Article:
Three prime repair exonuclease 1 (TREX1) degrades excess HIV-1 DNA, thereby preventing recognition by innate immunity receptors and type I interferon responses. Analyses performed in two HIV-exposed seronegative (HESN) cohorts did not show any differences in TREX1 sequence, single nucleotide polymorphisms frequency, or expression in HESN compared to controls, suggesting that, despite its central role in the HIV-1 infection process, genetic diversity at TREX1 is not a major determinant of susceptibility to infection in humans. © 2012 Wolters Kluwer Health | Lippincott Williams & Wilkins. Source

Biasin M.,University of Milan | Sironi M.,Scientific Institute Irccs Emedea | Saulle I.,University of Milan | De Luca M.,University of Milan | And 11 more authors.
AIDS | Year: 2013

Objective: Haplotype-specific alternative splicing of the endoplasmic reticulum (ER) aminopeptidase type 2 (ERAP2) gene results in either full-length (FL, haplotype A) or alternatively spliced (AS, haplotype B) mRNA. As ERAP2 trims peptides loaded on major histocompatibility complex (MHC) class I and CD8+ T lymphocytes protect against viral infections, we analysed its role in resistance to HIV-1 infection. Methods: ERAP2 polymorphisms were genotyped using a TaqMan probe, and human leukocyte antigen (HLA) typing of class-I HLAB locus was performed by single specific primers-polymerase chain reaction method. To verify whether ERAP2 genotype influences susceptibility to HIV-1 infection in vitro we performed HIV-1 infection assay. We evaluated antigen presentation pathway with PCR array and the viral antigen p24 with ELISA. Results: Genotype analysis in 104 HIV-1-exposed seronegative individuals (HESNs) exposed to HIV through IDU-HESN and 130 controls from Spain indicated that hapA protects from HIV infection. Meta-analysis with an Italian cohort of sexually exposed HESN yielded a P value of 7.6×10-5. HLAB typing indicated that the HLA-B*57 allele is significantly more common than expected among HESN homozygous for haplotype A (homoA). Data obtained in a cohort of 139 healthy Italian controls showed that following in-vitro HIV-1 infection the expression of ERAP2-FL and a number of genes involved in antigen presentation as well as of MHC class I on the surface of CD45+ cells was significantly increased in homoA cells; notably, homoA peripheral blood mononuclear cells , but not isolated CD4+ cells, were less susceptible to HIV-1 infection. Conclusion: ERAP2 hapA is correlated with resistance to HIV-1 infection, possibly secondarily to its effect on antigen processing and presentation. © 2013 Creative Common License. Source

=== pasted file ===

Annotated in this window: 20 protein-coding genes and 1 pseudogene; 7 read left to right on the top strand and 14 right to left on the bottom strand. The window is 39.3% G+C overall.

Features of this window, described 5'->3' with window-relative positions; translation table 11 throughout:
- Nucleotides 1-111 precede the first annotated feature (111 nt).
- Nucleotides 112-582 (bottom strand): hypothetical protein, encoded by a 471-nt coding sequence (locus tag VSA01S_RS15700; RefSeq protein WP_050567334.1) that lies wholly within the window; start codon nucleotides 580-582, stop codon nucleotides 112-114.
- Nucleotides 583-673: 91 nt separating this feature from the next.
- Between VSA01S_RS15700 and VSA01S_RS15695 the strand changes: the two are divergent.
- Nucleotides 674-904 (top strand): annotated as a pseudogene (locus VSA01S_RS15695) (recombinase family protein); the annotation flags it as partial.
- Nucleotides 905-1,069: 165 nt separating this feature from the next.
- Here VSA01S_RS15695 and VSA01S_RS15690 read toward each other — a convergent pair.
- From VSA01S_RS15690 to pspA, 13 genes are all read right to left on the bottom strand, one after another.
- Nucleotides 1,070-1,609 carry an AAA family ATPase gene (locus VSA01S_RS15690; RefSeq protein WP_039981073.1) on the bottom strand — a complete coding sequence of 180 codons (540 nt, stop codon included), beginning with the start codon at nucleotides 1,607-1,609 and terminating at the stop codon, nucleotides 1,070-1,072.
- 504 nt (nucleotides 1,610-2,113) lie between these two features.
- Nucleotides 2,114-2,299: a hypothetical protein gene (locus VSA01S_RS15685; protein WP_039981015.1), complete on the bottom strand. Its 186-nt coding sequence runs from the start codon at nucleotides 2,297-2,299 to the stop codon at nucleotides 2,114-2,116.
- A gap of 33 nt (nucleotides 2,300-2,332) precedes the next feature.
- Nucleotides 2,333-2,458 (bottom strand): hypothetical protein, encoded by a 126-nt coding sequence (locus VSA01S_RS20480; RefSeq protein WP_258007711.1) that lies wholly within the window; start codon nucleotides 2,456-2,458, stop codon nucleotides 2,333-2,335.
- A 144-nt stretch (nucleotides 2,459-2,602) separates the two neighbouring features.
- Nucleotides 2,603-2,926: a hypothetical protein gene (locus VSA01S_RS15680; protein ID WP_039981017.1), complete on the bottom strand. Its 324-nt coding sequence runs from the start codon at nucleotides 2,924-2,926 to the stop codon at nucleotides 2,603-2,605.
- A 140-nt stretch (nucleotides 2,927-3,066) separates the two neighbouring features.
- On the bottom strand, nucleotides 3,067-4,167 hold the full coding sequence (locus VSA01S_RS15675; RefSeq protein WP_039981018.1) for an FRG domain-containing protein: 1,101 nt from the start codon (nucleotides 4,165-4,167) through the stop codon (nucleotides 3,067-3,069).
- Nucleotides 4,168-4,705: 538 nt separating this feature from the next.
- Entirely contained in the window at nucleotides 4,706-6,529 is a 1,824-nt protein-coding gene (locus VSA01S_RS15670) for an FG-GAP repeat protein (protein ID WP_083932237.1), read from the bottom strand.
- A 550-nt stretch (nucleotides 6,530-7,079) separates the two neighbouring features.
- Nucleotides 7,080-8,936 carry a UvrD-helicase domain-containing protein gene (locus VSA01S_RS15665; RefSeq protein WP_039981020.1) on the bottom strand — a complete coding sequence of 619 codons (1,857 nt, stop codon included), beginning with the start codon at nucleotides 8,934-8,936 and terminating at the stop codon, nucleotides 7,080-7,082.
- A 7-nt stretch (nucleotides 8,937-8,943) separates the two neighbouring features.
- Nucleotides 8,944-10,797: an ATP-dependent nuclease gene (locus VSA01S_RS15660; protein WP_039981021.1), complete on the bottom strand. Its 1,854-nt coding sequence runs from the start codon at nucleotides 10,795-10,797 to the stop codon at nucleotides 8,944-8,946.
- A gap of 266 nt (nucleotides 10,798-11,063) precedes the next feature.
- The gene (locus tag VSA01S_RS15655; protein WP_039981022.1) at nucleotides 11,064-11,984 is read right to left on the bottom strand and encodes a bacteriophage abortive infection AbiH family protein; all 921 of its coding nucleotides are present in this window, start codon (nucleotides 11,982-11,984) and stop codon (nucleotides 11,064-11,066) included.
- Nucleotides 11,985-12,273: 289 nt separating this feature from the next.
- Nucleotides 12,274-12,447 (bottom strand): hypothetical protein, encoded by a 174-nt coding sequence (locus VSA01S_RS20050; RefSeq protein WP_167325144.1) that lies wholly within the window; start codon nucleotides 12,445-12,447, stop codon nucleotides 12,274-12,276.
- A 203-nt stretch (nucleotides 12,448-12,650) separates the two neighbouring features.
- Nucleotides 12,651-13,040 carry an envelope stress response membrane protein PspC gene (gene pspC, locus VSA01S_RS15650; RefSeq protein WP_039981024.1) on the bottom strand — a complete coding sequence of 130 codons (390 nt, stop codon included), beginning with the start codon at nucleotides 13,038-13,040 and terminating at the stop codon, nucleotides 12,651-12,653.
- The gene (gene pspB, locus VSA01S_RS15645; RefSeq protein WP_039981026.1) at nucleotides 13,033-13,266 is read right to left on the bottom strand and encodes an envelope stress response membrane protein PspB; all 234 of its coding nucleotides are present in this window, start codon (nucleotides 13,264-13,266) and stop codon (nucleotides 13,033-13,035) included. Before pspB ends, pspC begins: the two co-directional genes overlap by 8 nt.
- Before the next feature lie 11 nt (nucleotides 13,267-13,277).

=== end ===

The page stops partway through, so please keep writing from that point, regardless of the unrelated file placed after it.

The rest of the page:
Maggioni E.,University of Bari | Maggioni E.,University of Milan | Zucca C.,Scientific Institute Irccs Emedea | Reni G.,Scientific Institute Irccs Emedea | And 4 more authors.
Human Brain Mapping | Year: 2016

Although the occurrence of concomitant positive BOLD responses (PBRs) and negative BOLD responses (NBRs) to visual stimuli is increasingly investigated in neuroscience, it still lacks a definite explanation. Multimodal imaging represents a powerful tool to study the determinants of negative BOLD responses: the integration of functional Magnetic Resonance Imaging (fMRI) and electroencephalographic (EEG) recordings is especially useful, since it can give information on the neurovascular coupling underlying this complex phenomenon. In the present study, the brain response to intermittent photic stimulation (IPS) was investigated in a group of healthy subjects using simultaneous EEG-fMRI, with the main objective to study the electrophysiological mechanisms associated with the intense NBRs elicited by IPS in extra-striate visual cortex. The EEG analysis showed that IPS induced a desynchronization of the basal rhythm, followed by the instauration of a novel rhythm driven by the visual stimulation. The most interesting results emerged from the EEG-informed fMRI analysis, which suggested a relationship between the neuronal rhythms at 10 and 12 Hz and the BOLD dynamics in extra-striate visual cortex. These findings support the hypothesis that NBRs to visual stimuli may be neuronal in origin rather than reflecting pure vascular phenomena. Hum Brain Mapp 37:2247-2262, 2016. © 2016 Wiley Periodicals, Inc. © 2016 Wiley Periodicals, Inc.. Source